Challenges to agency in workplaces and implication for VET: mechatronics artisans in the automotive sector

SOURCE: Handbook of vocational education and training: developments in the changing world of work
OUTPUT TYPE: Chapter in Monograph
TITLE AUTHOR(S): A.Wildschut, G.Kruss
SOURCE EDITOR(S): S.McGrath, M.Mulder, J.Papier, R.Suart
DEPARTMENT: Inclusive Economic Development (IED), Center for Science, Technology and Innovation Indicators (CESTII)
Print: HSRC Library: shelf number 10721
HANDLE: 20.500.11910/13469

If you would like to obtain a copy of this Research Output, please contact Hanlie Baudin at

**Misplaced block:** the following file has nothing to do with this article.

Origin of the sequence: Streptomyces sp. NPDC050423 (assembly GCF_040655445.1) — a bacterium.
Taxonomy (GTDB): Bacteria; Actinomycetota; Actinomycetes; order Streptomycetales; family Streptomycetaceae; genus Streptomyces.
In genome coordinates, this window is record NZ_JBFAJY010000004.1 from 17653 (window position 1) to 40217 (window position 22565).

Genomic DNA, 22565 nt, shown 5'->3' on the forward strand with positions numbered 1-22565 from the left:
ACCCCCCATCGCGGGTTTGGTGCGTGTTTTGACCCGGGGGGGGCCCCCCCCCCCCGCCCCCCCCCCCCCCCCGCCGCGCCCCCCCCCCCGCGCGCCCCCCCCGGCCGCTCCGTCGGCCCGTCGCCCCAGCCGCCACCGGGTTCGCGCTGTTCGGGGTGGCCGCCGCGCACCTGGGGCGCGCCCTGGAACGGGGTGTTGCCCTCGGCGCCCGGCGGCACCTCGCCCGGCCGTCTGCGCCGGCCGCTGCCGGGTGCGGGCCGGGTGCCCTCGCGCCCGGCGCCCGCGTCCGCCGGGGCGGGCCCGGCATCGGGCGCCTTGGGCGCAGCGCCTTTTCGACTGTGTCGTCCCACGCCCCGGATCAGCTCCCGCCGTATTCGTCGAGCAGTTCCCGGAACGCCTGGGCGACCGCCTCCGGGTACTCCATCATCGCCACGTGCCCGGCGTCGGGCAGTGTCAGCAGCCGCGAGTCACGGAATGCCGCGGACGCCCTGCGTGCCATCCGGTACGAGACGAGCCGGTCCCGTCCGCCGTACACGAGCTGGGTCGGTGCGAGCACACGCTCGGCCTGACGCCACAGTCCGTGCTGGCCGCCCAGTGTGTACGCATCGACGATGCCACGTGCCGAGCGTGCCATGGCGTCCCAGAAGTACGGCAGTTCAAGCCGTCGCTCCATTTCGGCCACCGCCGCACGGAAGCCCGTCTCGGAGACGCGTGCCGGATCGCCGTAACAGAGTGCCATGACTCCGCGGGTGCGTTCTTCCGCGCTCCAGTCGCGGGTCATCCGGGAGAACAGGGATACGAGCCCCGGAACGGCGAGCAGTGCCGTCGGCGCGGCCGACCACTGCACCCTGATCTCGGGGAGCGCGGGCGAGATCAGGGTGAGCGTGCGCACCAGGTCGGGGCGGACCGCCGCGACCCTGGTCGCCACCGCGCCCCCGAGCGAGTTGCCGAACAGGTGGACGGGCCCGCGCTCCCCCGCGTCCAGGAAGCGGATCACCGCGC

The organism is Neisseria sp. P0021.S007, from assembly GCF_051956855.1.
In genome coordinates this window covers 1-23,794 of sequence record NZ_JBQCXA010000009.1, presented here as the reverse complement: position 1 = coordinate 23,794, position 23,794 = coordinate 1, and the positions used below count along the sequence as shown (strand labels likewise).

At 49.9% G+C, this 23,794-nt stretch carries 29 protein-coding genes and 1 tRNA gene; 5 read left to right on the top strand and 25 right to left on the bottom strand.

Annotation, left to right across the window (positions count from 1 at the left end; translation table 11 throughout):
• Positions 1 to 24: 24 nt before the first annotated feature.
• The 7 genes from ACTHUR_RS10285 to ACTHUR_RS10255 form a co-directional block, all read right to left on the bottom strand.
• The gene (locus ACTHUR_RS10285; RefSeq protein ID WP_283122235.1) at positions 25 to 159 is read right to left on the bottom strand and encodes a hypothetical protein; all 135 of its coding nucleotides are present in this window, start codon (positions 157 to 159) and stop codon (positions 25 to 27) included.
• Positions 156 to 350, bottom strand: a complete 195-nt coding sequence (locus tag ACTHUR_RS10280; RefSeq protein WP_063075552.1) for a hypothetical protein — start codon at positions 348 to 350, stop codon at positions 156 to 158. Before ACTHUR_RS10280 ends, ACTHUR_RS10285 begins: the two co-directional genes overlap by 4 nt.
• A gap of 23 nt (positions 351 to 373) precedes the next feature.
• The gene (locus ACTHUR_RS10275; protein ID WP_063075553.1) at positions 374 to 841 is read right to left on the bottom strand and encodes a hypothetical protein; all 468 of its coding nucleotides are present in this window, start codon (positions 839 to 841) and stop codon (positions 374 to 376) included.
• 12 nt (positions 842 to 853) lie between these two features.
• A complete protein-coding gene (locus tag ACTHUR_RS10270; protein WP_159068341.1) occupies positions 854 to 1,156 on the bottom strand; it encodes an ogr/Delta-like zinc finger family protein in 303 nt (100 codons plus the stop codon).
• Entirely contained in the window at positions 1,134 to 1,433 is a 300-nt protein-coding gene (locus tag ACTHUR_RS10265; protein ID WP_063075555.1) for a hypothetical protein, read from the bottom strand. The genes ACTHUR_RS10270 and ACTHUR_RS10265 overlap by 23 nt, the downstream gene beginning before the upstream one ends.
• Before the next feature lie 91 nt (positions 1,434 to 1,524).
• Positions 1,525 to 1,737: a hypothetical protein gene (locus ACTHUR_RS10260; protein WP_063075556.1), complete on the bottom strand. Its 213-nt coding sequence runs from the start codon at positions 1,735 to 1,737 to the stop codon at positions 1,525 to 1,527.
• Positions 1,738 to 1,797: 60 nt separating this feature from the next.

The argument is built through reflecting on the case of intermediate-level skilling in the mechatronics function area in the automotive sector in South Africa, as an emerging economy. The growing use of technology in intermediate-level work requires different and higher-level knowledge, skills, and attributes than has been traditional for intermediate-level occupations. But boundaries in the workplace are maintained in such a way as to disadvantage the enactment of new capabilities especially for those from disadvantaged and poor backgrounds, women, and blacks. At the same time, the South African automotive sector is strongly governed by global production chains, which also tend to constrain the types of VET required from those employed in the sector. The analysis raises a critical question for the global debate on the future of VET: with a multiplicity of factors that impact on both the development and enactment of intermediate-level skills and capabilities in workplaces, how can VET systems more effectively enable the development of holistic individual capabilities that support empowerment and agency?